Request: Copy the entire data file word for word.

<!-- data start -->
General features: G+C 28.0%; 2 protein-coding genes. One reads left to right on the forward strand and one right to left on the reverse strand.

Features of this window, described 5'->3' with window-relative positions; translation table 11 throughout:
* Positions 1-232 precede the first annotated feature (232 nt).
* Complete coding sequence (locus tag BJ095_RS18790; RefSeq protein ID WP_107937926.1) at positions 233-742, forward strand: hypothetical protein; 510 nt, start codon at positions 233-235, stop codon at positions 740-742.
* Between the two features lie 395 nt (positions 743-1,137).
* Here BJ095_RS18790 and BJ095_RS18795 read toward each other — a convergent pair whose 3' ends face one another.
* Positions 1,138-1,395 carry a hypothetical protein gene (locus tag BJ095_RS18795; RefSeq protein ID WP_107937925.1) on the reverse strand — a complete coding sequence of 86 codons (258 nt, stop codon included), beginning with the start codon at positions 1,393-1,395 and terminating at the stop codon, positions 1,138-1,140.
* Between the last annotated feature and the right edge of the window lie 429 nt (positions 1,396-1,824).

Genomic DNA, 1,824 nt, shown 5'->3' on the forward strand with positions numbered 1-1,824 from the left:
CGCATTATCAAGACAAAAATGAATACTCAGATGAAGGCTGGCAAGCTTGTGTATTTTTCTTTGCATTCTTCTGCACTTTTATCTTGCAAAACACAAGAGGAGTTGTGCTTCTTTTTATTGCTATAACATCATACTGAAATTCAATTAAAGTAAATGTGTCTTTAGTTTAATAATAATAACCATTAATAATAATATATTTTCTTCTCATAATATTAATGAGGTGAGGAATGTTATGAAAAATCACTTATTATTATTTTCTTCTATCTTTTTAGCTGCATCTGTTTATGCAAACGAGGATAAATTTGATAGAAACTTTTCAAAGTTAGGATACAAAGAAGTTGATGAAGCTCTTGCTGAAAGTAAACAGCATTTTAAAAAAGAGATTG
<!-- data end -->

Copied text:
General features: G+C 28.0%; 2 protein-coding genes. One reads left to right on the forward strand and one right to left on the reverse strand.

Features of this window, described 5'->3' with window-relative positions; translation table 11 throughout:
* Positions 1-232 precede the first annotated feature (232 nt).
* Complete coding sequence (locus tag BJ095_RS18790; RefSeq protein ID WP_107937926.1) at positions 233-742, forward strand: hypothetical protein; 510 nt, start codon at positions 233-235, stop codon at positions 740-742.
* Between the two features lie 395 nt (positions 743-1,137).
* Here BJ095_RS18790 and BJ095_RS18795 read toward each other — a convergent pair whose 3' ends face one another.
* Positions 1,138-1,395 carry a hypothetical protein gene (locus tag BJ095_RS18795; RefSeq protein ID WP_107937925.1) on the reverse strand — a complete coding sequence of 86 codons (258 nt, stop codon included), beginning with the start codon at positions 1,393-1,395 and terminating at the stop codon, positions 1,138-1,140.
* Between the last annotated feature and the right edge of the window lie 429 nt (positions 1,396-1,824).

Genomic DNA, 1,824 nt, shown 5'->3' on the forward strand with positions numbered 1-1,824 from the left:
CGCATTATCAAGACAAAAATGAATACTCAGATGAAGGCTGGCAAGCTTGTGTATTTTTCTTTGCATTCTTCTGCACTTTTATCTTGCAAAACACAAGAGGAGTTGTGCTTCTTTTTATTGCTATAACATCATACTGAAATTCAATTAAAGTAAATGTGTCTTTAGTTTAATAATAATAACCATTAATAATAATATATTTTCTTCTCATAATATTAATGAGGTGAGGAATGTTATGAAAAATCACTTATTATTATTTTCTTCTATCTTTTTAGCTGCATCTGTTTATGCAAACGAGGATAAATTTGATAGAAACTTTTCAAAGTTAGGATACAAAGAAGTTGATGAAGCTCTTGCTGAAAGTAAACAGCATTTTAAAAAAGAGATTG